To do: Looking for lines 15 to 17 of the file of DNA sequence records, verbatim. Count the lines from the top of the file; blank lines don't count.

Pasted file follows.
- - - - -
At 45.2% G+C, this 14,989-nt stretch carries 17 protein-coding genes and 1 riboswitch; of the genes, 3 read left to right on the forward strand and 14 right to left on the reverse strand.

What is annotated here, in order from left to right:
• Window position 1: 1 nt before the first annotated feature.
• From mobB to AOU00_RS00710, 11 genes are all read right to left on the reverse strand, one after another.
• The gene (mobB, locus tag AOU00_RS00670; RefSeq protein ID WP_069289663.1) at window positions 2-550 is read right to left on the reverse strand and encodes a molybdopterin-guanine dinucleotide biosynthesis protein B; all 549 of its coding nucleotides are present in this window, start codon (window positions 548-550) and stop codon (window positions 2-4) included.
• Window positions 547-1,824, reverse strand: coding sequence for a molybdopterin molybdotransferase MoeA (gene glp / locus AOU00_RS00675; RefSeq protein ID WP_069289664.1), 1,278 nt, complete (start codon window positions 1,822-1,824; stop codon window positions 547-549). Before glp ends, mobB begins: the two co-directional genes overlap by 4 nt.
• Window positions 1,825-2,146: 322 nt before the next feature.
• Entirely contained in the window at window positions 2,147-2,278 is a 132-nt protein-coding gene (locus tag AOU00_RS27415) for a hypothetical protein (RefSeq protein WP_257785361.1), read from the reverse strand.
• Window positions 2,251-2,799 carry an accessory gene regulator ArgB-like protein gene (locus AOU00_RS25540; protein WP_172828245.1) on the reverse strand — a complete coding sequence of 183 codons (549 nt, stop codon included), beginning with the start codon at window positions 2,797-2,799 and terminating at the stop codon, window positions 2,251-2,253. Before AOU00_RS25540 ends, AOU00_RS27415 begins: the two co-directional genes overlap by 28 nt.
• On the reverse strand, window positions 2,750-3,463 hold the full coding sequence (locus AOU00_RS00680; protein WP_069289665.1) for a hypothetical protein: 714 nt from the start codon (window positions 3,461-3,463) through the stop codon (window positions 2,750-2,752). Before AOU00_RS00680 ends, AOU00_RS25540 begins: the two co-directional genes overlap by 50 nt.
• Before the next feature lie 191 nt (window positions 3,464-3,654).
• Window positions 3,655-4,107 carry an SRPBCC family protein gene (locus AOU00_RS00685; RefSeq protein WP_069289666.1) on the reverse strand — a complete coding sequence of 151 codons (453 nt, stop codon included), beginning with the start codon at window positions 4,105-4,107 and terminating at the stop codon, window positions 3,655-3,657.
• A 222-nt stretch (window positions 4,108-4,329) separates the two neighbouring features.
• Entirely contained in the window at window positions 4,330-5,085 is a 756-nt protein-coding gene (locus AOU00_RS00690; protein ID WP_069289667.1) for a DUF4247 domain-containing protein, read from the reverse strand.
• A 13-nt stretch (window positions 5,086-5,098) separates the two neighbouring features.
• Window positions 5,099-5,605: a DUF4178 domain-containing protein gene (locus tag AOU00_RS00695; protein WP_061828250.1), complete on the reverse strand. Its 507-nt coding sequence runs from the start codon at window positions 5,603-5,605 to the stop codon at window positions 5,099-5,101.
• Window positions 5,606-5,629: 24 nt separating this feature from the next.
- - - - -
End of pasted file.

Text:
• A 13-nt stretch (window positions 5,086-5,098) separates the two neighbouring features.
• Window positions 5,099-5,605: a DUF4178 domain-containing protein gene (locus tag AOU00_RS00695; protein WP_061828250.1), complete on the reverse strand. Its 507-nt coding sequence runs from the start codon at window positions 5,603-5,605 to the stop codon at window positions 5,099-5,101.
• Window positions 5,606-5,629: 24 nt separating this feature from the next.